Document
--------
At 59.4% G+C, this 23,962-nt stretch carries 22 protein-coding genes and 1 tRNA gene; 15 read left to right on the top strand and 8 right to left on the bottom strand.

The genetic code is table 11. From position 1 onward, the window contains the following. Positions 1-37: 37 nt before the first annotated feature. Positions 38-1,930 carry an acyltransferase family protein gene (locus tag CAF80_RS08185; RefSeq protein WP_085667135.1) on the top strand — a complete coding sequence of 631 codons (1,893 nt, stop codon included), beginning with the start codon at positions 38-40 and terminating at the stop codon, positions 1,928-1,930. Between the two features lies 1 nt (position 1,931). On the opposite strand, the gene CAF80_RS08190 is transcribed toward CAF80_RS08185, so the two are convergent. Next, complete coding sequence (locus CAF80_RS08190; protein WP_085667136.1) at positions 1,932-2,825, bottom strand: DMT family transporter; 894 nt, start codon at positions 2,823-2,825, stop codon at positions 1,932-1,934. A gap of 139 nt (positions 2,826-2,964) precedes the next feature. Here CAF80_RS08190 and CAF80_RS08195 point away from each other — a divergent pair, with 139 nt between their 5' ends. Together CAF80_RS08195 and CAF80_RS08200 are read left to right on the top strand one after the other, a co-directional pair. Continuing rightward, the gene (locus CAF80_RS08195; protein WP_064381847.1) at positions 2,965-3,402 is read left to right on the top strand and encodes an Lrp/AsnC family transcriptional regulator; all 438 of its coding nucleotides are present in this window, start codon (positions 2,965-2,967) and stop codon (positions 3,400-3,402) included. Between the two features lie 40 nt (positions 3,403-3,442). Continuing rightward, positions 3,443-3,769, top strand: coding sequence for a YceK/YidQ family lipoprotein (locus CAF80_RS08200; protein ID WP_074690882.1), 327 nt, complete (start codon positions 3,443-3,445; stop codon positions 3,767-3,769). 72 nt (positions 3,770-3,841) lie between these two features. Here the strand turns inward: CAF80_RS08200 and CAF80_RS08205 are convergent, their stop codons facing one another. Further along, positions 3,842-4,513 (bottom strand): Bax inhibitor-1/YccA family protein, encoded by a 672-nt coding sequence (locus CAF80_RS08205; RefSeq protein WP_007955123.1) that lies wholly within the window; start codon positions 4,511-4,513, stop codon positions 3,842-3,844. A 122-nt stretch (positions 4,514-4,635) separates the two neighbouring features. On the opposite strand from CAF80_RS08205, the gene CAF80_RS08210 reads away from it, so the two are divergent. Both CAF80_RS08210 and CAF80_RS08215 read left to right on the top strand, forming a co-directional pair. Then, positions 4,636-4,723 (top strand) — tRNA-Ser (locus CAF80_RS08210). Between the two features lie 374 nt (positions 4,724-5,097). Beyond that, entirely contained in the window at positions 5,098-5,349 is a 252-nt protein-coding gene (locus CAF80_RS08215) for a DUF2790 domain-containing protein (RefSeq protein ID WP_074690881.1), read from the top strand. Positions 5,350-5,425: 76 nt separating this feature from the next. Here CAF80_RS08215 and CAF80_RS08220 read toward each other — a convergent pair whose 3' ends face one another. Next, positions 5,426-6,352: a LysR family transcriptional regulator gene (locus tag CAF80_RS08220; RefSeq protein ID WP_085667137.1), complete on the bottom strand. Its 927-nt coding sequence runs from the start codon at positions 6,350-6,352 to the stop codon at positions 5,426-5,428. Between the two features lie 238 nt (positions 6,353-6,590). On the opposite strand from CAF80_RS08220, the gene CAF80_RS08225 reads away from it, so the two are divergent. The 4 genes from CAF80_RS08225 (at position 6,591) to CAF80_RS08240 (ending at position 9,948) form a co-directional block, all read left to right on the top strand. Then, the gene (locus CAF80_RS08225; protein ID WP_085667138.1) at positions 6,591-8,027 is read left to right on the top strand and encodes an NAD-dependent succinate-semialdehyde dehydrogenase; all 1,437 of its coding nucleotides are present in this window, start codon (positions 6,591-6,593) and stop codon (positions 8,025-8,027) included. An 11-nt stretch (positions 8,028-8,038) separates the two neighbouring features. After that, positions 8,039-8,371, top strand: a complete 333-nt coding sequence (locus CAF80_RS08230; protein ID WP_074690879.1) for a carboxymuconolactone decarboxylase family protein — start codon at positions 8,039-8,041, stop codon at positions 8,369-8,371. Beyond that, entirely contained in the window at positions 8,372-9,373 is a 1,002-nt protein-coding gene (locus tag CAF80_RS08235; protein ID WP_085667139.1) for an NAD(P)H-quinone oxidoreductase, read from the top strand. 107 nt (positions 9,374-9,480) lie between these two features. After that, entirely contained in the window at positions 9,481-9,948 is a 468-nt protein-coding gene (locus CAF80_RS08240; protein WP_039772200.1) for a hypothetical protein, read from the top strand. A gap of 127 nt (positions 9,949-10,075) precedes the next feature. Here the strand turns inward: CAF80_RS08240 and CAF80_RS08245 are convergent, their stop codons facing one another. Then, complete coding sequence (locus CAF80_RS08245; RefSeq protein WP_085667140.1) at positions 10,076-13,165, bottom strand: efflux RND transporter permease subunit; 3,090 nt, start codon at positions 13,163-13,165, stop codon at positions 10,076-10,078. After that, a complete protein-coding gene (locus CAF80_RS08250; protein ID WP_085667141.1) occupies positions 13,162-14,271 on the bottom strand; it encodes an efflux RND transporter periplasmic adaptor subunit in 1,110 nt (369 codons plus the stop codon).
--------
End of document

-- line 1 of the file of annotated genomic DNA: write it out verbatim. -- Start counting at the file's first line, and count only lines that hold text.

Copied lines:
At 59.4% G+C, this 23,962-nt stretch carries 22 protein-coding genes and 1 tRNA gene; 15 read left to right on the top strand and 8 right to left on the bottom strand.